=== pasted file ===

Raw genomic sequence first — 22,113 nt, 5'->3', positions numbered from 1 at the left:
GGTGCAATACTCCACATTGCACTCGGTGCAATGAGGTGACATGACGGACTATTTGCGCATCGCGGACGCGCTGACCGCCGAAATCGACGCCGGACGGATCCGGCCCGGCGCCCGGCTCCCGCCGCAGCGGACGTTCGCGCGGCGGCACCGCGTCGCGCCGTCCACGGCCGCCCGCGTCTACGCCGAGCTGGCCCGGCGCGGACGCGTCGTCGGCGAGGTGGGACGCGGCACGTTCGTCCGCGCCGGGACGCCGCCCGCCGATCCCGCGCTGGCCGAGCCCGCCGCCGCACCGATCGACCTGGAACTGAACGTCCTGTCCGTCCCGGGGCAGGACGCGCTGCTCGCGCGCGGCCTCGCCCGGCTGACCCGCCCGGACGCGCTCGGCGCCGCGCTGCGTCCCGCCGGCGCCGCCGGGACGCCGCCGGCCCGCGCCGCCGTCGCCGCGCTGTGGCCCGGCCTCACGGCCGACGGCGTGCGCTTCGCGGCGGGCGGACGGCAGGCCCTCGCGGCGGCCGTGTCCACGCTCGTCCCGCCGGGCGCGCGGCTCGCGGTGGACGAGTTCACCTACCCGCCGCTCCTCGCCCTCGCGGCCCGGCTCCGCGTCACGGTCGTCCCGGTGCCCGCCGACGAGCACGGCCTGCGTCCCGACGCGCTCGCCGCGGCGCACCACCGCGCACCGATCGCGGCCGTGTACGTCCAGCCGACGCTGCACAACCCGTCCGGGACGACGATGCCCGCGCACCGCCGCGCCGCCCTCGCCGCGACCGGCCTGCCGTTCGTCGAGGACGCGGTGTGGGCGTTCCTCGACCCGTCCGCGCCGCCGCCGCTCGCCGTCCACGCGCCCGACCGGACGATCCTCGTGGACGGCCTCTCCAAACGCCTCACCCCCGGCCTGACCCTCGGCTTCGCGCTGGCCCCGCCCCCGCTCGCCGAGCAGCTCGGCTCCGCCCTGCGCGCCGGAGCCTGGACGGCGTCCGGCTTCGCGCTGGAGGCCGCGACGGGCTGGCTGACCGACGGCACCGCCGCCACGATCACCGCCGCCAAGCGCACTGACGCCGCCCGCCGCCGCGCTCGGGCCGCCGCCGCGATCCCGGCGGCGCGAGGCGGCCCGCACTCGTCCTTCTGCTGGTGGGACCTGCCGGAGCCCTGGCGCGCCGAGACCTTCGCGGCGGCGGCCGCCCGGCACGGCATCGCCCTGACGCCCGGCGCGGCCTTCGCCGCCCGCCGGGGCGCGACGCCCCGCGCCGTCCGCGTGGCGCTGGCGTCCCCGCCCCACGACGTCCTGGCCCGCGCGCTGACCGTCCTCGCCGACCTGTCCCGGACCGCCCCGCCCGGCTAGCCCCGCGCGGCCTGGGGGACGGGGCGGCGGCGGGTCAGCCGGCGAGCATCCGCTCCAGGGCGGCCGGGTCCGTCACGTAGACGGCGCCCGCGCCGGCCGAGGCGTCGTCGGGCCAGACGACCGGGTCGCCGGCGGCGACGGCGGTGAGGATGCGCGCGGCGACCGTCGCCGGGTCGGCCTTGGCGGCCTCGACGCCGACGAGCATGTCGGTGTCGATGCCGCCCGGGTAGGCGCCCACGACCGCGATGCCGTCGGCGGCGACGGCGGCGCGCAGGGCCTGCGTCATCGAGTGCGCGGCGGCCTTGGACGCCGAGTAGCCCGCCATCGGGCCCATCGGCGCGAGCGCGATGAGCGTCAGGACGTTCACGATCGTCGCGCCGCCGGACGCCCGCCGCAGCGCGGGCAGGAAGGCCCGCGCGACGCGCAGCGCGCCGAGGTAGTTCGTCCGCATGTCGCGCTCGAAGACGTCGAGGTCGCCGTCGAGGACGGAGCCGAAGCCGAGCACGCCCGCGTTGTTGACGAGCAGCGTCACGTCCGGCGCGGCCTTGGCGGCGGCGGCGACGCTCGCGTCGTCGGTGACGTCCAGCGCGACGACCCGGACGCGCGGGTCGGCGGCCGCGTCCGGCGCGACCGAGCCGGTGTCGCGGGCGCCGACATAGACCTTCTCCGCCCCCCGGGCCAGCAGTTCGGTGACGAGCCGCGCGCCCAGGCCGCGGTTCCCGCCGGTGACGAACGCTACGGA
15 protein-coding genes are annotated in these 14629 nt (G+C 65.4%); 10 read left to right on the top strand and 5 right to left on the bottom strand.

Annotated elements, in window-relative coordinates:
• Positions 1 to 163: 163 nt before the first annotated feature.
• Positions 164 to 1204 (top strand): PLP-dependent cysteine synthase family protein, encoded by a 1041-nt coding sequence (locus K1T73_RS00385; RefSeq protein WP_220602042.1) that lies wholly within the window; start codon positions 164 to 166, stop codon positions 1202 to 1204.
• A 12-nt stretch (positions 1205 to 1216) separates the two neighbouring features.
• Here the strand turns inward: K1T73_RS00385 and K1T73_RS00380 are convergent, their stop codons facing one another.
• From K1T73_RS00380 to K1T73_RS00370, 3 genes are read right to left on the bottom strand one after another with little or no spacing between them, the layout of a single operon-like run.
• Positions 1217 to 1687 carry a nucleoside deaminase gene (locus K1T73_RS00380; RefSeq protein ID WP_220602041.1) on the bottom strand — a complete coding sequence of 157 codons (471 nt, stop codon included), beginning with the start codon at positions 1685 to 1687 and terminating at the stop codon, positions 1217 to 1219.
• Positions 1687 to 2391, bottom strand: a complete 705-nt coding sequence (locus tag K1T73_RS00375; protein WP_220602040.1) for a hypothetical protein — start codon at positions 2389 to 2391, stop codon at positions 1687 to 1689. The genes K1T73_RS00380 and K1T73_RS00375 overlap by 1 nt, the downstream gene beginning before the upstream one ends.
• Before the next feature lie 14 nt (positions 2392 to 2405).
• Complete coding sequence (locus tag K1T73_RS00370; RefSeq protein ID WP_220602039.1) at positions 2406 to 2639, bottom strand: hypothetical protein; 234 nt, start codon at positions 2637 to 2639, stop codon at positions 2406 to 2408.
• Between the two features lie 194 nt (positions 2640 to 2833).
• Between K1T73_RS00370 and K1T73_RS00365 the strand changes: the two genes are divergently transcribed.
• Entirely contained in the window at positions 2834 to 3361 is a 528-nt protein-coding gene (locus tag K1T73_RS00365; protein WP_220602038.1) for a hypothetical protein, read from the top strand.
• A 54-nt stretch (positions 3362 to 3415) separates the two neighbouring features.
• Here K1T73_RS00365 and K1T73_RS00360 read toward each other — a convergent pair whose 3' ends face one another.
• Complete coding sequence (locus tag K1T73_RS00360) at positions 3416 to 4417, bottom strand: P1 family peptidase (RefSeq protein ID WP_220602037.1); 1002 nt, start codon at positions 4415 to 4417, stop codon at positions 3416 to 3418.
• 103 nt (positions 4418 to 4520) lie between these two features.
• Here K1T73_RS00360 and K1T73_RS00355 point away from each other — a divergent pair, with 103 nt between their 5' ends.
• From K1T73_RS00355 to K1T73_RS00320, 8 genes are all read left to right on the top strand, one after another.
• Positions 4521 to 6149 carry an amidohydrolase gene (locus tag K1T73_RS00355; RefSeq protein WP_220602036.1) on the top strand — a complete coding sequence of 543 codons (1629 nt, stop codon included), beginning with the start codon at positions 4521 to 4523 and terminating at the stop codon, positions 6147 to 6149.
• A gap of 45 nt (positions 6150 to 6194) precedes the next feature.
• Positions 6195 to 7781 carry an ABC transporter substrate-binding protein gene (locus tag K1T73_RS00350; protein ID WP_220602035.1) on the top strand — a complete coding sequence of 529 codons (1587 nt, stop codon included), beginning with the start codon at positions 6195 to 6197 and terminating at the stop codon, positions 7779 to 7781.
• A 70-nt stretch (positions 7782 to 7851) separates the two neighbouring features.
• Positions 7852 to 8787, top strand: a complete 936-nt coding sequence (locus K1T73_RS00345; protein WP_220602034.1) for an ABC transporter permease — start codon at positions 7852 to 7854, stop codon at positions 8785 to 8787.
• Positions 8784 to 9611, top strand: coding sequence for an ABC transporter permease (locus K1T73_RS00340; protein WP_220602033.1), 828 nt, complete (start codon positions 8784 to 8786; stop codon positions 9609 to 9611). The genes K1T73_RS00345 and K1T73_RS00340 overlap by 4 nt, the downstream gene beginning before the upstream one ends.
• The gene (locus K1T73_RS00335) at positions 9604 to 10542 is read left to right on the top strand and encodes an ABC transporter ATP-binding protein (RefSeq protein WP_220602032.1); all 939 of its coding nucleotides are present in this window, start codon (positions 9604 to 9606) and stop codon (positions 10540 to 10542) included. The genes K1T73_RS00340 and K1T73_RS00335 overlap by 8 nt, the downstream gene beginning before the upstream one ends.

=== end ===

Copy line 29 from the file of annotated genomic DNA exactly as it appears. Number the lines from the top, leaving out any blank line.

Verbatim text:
• The gene (locus K1T73_RS00335) at positions 9604 to 10542 is read left to right on the top strand and encodes an ABC transporter ATP-binding protein (RefSeq protein WP_220602032.1); all 939 of its coding nucleotides are present in this window, start codon (positions 9604 to 9606) and stop codon (positions 10540 to 10542) included. The genes K1T73_RS00340 and K1T73_RS00335 overlap by 8 nt, the downstream gene beginning before the upstream one ends.